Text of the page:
How you can help the ICOM8 mycology conference in Flagstaff

icom-8-logo-600x400A few months ago, I posted news of the 8th International Conference on Mycorrhiza (ICOM8) taking place at Northern Arizona University in Flagstaff next month. The official program for the meeting has now been published, and nearly 450 attendees from around the world have registered.

From the point of view of the Arizona amateur mushrooming community, the most interesting thing about the meeting will be the keynote speech by Dr. Tom Bruns of UC Berkeley. This lecture will take place at Prochnow Auditorium on the NAU campus between 7:30 and 9:00 PM on Monday 3 August 2015.

The title of the lecture is Forest fire and fungi: losers, winners, and strategies in the post-fire environment. Say, do you think the “winners” he will talk about might look something like this?

(Kevin Widner)

(Kevin Widner)

The lecture is open to the general public, including us amateur mushroom collectors. If you have an interest in mycology, ecology, soil science or fire science, and in particular an interest in fire-loving fungal species (like MORELS!), you’ll want to make time to see this.

The organizer of the conference, Dr. Kitty Gehring of the Gehring Mycorrhizal Ecology Lab at the NAU Dept. of Biological Sciences, has let me know that it would be helpful if some knowledgeable local mushroomers could assist with the group foray that will take place near Flagstaff on the morning of Wednesday 5 August.  There will be about 60 visiting mycologists from near and far who will be going out on the San Francisco Peaks to examine our fungal flora. You’d need to provide your own transportation, and you’d need to be an intermediate or expert level collector who could talk with a reasonable amount of confidence about our local species. If you can help, please let her know promptly.

But even if you’re a rank beginner, there is another way you could be of help to this conference. Dr. Gehring likes the idea of having a table showing off interesting local fungi when the conference opens. However, she is far too busy with preparations for the meeting to organize or contribute to this exhibit herself. I had been hoping to make a “mycoblitz” foray myself on Saturday and Sunday, Aug 1-2, inviting along any interested Flagstaff mushroomers to try to gather as many local species as possible in a couple of days, but sadly I will not be able to get free from work that weekend.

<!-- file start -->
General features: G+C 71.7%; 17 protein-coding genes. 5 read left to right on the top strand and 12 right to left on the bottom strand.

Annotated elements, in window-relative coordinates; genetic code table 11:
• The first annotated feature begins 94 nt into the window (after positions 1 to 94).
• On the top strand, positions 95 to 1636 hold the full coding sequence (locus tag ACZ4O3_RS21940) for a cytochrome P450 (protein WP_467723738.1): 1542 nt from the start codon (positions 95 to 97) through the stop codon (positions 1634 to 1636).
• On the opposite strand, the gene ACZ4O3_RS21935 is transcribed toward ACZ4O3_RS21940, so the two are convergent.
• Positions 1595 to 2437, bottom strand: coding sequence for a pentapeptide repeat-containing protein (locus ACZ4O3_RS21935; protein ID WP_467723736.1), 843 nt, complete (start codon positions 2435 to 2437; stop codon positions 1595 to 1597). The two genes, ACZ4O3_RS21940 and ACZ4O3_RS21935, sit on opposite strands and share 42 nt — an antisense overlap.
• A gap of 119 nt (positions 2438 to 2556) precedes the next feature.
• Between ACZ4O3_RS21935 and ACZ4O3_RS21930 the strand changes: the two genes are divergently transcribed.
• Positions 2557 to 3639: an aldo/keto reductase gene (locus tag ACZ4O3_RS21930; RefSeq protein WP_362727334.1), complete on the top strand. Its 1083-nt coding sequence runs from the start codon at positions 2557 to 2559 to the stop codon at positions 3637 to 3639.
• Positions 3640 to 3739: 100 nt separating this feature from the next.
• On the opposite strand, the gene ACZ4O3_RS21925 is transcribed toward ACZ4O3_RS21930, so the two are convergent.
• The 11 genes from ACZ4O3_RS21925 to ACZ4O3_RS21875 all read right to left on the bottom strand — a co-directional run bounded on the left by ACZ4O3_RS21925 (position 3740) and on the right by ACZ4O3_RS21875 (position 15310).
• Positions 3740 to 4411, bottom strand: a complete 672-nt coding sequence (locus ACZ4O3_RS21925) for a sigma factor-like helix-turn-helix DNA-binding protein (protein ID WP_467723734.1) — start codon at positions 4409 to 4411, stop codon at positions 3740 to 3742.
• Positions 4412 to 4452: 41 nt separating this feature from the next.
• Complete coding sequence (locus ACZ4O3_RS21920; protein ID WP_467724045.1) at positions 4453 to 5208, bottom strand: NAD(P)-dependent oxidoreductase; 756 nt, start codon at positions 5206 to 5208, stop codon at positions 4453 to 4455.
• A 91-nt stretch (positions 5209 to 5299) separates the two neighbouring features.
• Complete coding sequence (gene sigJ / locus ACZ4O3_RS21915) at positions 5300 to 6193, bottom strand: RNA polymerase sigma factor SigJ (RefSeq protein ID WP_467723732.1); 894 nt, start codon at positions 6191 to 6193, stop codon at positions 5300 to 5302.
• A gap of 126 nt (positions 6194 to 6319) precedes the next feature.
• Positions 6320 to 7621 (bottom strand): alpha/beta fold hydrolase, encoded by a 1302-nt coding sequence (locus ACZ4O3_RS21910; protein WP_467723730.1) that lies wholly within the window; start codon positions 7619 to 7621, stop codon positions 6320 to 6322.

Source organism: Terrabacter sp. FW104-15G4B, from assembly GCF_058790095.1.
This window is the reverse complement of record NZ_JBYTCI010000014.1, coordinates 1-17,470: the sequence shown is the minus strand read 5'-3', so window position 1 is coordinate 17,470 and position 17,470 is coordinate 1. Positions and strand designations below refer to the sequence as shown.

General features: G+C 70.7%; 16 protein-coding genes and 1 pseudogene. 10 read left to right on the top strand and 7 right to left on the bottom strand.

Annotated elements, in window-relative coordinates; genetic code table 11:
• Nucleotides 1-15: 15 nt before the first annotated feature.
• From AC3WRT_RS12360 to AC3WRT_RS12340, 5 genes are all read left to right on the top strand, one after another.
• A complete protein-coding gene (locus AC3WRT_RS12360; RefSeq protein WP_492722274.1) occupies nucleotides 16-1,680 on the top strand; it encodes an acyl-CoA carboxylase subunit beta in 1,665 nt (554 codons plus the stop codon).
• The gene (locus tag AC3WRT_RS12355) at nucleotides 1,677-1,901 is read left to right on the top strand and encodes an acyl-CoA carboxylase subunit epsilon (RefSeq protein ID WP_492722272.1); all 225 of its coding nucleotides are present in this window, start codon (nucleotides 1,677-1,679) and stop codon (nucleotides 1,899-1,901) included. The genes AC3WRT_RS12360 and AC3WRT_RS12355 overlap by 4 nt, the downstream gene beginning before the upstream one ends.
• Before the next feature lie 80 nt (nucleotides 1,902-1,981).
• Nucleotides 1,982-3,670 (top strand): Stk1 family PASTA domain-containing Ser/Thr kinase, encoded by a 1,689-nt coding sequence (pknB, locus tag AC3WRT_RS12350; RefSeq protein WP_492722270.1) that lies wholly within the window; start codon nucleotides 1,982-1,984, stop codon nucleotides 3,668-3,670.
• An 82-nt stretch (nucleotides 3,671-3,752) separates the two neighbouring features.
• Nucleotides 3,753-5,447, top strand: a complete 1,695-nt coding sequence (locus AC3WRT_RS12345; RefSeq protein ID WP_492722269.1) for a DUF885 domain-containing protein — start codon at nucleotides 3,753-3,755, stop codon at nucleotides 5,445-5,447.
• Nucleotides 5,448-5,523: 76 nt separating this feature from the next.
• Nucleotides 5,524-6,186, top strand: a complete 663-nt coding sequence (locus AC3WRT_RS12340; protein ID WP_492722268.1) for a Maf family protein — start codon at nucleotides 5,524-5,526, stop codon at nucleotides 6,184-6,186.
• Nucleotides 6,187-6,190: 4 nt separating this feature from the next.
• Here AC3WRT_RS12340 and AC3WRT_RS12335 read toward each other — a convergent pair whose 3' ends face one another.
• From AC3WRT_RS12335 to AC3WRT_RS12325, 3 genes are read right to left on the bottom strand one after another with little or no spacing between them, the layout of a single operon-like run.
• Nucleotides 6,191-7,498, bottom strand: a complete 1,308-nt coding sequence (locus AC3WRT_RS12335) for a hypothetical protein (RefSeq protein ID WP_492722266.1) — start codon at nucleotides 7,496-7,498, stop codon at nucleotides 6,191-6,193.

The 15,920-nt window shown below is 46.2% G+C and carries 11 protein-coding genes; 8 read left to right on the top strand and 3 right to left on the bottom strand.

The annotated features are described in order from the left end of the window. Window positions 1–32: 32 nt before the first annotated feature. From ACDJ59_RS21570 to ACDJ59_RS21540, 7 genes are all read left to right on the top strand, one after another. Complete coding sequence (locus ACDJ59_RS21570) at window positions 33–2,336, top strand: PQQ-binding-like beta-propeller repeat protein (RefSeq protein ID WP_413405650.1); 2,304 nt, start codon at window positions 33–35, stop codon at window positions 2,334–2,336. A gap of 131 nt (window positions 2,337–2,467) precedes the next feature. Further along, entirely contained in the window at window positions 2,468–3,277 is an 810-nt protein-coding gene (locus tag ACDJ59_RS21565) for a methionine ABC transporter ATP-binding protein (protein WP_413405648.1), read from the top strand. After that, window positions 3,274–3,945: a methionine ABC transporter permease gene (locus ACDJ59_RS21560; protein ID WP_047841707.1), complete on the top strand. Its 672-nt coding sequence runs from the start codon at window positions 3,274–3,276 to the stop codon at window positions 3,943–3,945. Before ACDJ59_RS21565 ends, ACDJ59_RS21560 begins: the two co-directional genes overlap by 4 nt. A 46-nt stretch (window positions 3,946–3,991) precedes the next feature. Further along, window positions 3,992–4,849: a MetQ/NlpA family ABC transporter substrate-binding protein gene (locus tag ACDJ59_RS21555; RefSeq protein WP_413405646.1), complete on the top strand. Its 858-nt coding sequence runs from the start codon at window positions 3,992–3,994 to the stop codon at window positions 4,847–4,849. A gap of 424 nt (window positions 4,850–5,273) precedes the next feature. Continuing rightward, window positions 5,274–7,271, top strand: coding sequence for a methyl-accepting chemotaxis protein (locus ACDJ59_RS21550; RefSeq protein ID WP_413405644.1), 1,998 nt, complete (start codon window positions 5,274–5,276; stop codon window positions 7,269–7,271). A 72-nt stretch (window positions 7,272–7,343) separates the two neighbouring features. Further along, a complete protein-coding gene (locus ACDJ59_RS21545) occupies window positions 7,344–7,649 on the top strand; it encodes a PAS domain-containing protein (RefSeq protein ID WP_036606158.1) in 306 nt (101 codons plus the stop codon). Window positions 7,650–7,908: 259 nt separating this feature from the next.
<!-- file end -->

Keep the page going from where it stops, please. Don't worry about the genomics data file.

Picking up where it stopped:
If the rains cooperate, and you can get out in the field in the 3-4 days before the conference opens, please consider contributing to this project. Species uniquely found in the Southwest would be of particular interest. Boletus barrowsii, Sparassis americana var. arizonica, and the Southwestern “Sun Caesar”, Amanita caesarea/”cochiseana” are the charismatic “panda bears” of the Arizona fungal flora that everyone would especially like to see, but let’s try to find some other local species that might be unfamiliar to mycologists elsewhere in the country and around the world.  How about some Lactarius barrowsii, Suillus kaibabensis, Harrya chromapes, Amanita novinupta, or Floccularia straminea? Or if you’re coming up from the low country, some Podaxis pistillaris, Tulostoma, Battarea, Montagnea, or Agaricus bitorquis/A. deserticola/A. pinonensis?

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Almost anything fungal that you find could potentially be of interest to someone at this conference, although mycorrhizal species rather than wood-rotters and other saprobes would be particularly sought. If you get some material that you would like to contribute to this initiative, contact Mike Dechter on the Arizona Mushroom Forum Facebook group page, or send a message to me and I’ll get you in touch with him.

Happy hunting! Wish I could join you!

About Christopher May

Chris is a radiologist in private practice in Scottsdale. He is married to Barbara May, with two grown children, Megan and Nick.
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